the case before us. Brewster v. Hardeman, Dudley (Ga.), 138. It has been decided by the Court of Appeals, in South Carolina, that a promise by one partner made after the dissolution, and after the statute had run, will not charge the other partner. Steele v. Jennings, 1 McMull. (S. C.) 297. In the Exeter Bank v. Sullivan, 6 N. H. 124, the authority of Whitcomb v. Whiting was wholly denied; and the court held that a payment by one of the joint makers of a promissory note did not take the case out of the statute as to the other. In Alabama, a promise by the principal debtor will not revive the demand against a co-debtor, who is a surety. Lowther v. Chappel, 8 Ala. 353. In Tennessee, a promise by one partner, after the dissolution of the partnership, to pay a note made by the firm, does not take the case out of the statute of limitations as to the other partner. Beloit v. Wynne, 7 Yerg. (Tenn.) 534; Muse v. Donelson, 2 Humph. (Tenn.) 166. This is also the rule in Pennsylvania. Levy v. Cadet, 17 S. & R. (Penn.) 126; Searight v. Craighead, 1 P. & W. (Penn.) 135. It is also held in Indiana that the power of one partner to bind the other by the admission of a debt ceases with the partnership. Yandes v. Lefavour, 2 Blackf. (Ind.) 371. And in Bell v. Morrison, 1 Pet. (U. S.) 351, the Supreme Court of the United States followed the decisions in Kentucky, and held that the dissolution of the partnership put an end to the authority of the partners to bind each other by any new engagement; and consequently that the acknowledgment of a debt by one partner, after the dissolution, would not take the case out of the statute of limitations. The elaborate argument of Mr. JUSTICE STORY, who delivered the opinion of the court, covers the whole field of discussion, and stands on principles which, though they may be disregarded, cannot be overthrown.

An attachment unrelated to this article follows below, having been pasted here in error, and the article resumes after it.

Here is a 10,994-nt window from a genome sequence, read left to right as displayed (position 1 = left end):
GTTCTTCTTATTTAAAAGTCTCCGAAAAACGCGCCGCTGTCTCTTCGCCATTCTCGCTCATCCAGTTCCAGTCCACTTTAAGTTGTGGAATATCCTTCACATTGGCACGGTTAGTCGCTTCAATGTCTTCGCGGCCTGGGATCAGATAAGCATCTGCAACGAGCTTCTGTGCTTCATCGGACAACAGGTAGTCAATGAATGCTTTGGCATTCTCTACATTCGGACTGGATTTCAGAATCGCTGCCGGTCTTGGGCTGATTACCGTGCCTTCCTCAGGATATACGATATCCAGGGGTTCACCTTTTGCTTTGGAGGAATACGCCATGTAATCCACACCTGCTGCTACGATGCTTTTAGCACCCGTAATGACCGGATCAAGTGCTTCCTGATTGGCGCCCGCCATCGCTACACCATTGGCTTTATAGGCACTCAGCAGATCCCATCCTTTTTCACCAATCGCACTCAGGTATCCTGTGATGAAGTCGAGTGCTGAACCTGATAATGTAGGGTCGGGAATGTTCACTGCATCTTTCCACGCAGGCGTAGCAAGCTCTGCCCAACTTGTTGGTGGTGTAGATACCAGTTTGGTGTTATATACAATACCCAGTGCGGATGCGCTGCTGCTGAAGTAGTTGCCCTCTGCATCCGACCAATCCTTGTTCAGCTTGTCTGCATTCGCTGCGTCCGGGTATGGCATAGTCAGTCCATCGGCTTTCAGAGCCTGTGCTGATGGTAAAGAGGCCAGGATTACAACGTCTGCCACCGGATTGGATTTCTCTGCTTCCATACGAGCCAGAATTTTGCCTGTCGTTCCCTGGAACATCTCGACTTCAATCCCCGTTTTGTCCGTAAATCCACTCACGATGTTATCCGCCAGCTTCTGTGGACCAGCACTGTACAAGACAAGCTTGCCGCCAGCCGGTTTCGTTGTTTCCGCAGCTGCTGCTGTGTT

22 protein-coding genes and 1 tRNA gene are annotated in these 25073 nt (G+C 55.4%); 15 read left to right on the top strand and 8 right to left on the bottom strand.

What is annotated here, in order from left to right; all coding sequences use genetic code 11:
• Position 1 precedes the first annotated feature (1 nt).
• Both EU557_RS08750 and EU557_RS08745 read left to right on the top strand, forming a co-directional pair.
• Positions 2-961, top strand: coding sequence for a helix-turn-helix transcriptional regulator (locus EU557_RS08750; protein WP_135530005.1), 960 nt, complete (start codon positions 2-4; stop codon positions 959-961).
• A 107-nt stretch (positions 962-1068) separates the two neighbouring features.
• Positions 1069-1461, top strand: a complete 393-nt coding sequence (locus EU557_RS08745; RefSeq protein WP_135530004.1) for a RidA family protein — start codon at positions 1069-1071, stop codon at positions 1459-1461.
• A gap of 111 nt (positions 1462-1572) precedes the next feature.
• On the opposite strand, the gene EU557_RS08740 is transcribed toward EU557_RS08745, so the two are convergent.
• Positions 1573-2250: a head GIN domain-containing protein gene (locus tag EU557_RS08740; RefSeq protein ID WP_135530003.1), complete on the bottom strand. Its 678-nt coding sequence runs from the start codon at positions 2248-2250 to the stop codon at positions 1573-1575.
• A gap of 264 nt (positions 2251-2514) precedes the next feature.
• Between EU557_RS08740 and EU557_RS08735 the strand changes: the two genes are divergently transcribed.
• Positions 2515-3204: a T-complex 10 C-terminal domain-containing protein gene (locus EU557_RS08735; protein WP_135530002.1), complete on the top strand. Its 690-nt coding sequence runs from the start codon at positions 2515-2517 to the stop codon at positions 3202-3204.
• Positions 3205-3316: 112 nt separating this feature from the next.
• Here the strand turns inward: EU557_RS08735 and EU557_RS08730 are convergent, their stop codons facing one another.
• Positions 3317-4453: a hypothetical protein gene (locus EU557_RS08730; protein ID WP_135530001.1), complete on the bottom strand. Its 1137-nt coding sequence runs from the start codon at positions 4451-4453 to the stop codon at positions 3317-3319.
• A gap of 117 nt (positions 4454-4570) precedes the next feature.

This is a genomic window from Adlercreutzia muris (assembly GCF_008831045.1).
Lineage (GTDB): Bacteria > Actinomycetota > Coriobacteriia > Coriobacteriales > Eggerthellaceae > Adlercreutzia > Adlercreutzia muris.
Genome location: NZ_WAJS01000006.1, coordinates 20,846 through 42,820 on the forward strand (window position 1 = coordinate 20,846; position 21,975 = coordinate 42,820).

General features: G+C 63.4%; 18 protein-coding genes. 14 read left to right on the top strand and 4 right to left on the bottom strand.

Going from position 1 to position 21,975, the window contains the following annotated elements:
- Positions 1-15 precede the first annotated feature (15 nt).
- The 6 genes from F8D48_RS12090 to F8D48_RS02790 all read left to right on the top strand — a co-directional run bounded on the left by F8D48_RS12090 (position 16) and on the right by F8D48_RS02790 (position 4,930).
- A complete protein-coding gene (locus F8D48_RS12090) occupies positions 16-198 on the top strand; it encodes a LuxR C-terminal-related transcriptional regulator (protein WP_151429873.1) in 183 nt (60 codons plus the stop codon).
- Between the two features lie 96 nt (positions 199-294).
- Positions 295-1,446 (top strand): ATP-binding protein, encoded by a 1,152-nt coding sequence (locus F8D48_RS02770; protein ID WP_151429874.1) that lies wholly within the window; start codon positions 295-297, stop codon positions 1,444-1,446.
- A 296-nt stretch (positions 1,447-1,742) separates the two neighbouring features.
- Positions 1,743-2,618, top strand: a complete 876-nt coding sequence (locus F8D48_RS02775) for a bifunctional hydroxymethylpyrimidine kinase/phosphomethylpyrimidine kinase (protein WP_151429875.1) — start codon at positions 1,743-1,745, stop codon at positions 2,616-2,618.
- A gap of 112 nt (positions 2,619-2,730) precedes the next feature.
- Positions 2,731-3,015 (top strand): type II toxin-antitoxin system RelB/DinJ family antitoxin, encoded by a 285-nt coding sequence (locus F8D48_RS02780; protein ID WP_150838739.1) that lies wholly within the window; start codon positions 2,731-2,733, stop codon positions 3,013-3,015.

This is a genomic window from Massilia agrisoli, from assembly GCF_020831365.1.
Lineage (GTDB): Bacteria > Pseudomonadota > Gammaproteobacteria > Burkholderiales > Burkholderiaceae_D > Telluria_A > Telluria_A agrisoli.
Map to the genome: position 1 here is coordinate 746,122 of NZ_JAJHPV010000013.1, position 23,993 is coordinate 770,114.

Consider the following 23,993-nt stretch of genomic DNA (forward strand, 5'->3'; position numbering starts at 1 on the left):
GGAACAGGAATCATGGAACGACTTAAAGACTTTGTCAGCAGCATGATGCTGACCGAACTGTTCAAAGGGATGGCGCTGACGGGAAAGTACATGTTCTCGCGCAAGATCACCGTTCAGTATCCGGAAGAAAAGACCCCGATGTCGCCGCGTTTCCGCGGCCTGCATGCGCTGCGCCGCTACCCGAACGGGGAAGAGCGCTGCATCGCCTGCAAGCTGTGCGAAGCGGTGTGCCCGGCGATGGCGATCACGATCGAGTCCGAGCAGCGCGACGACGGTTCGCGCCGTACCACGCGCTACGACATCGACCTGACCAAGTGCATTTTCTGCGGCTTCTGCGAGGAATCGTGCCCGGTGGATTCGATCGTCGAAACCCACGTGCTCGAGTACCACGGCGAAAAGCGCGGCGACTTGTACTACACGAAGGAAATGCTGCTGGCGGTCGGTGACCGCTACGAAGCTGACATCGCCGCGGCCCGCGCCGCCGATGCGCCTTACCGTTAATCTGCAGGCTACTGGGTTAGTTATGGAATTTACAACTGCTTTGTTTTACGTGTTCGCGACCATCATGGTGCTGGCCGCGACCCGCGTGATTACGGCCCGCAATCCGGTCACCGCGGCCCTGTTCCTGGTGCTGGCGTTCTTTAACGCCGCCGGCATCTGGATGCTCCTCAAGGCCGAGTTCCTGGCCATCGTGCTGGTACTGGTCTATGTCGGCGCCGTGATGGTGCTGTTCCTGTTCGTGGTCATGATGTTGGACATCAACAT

"I have not stopped to inquire whether the statute operates upon the debt or the remedy; for, though this might be a point to be considered in a court of conscience, it is of no practical importance in a court of law. We are not dealing with moral,